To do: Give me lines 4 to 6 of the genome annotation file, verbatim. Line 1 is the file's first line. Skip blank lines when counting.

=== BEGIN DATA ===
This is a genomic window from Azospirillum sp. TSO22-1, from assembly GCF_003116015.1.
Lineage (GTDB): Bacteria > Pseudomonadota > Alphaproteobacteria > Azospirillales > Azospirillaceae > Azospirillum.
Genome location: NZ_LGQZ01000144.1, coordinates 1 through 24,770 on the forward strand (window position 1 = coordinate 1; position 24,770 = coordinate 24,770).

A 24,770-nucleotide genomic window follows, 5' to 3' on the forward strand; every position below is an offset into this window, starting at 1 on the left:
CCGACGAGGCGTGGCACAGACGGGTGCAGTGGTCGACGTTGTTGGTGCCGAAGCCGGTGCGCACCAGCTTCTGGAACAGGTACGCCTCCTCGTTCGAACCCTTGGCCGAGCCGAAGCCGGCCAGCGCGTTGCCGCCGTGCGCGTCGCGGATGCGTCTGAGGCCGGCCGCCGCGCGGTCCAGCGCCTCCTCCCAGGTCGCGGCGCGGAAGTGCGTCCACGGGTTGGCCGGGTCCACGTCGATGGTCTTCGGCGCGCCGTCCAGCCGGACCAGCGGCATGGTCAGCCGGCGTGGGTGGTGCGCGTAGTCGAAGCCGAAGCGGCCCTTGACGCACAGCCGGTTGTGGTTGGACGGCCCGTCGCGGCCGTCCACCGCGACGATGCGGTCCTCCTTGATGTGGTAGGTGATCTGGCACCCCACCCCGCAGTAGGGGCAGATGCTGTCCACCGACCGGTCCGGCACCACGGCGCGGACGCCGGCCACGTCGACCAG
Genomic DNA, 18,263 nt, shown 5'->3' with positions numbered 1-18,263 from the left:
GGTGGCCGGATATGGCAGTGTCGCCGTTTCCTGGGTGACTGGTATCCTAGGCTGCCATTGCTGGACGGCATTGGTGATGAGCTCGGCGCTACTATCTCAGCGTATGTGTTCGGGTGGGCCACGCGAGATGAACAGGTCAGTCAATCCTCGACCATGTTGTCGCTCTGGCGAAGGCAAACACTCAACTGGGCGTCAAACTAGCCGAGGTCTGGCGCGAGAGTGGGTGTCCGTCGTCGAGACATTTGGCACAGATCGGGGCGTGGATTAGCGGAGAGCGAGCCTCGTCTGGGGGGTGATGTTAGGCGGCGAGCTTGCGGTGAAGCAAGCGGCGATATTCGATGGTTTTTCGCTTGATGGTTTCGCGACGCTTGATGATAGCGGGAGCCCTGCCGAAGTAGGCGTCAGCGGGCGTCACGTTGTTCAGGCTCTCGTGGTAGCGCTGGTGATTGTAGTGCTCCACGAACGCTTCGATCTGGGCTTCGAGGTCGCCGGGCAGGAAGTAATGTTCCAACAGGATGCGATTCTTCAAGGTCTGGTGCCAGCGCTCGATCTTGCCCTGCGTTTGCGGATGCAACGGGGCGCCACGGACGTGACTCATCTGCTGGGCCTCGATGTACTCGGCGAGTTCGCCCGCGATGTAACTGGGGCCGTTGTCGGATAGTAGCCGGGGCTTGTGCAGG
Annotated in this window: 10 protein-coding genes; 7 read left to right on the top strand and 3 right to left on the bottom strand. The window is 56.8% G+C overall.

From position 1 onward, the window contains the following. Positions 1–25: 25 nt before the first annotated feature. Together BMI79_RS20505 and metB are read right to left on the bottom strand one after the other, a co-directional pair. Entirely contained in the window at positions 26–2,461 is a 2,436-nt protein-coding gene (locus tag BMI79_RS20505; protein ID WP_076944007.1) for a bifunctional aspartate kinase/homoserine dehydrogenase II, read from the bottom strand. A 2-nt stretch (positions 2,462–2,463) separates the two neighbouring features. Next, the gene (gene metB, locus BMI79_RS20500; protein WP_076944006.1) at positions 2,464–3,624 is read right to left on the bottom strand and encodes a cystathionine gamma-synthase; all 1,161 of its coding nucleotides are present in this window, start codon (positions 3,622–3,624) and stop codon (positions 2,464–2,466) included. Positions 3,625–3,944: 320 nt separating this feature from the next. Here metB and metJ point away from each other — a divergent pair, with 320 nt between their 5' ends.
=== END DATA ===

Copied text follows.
A 24,770-nucleotide genomic window follows, 5' to 3' on the forward strand; every position below is an offset into this window, starting at 1 on the left:
CCGACGAGGCGTGGCACAGACGGGTGCAGTGGTCGACGTTGTTGGTGCCGAAGCCGGTGCGCACCAGCTTCTGGAACAGGTACGCCTCCTCGTTCGAACCCTTGGCCGAGCCGAAGCCGGCCAGCGCGTTGCCGCCGTGCGCGTCGCGGATGCGTCTGAGGCCGGCCGCCGCGCGGTCCAGCGCCTCCTCCCAGGTCGCGGCGCGGAAGTGCGTCCACGGGTTGGCCGGGTCCACGTCGATGGTCTTCGGCGCGCCGTCCAGCCGGACCAGCGGCATGGTCAGCCGGCGTGGGTGGTGCGCGTAGTCGAAGCCGAAGCGGCCCTTGACGCACAGCCGGTTGTGGTTGGACGGCCCGTCGCGGCCGTCCACCGCGACGATGCGGTCCTCCTTGATGTGGTAGGTGATCTGGCACCCCACCCCGCAGTAGGGGCAGATGCTGTCCACCGACCGGTCCGGCACCACGGCGCGGACGCCGGCCACGTCGACCAG
Genomic DNA, 18,263 nt, shown 5'->3' with positions numbered 1-18,263 from the left: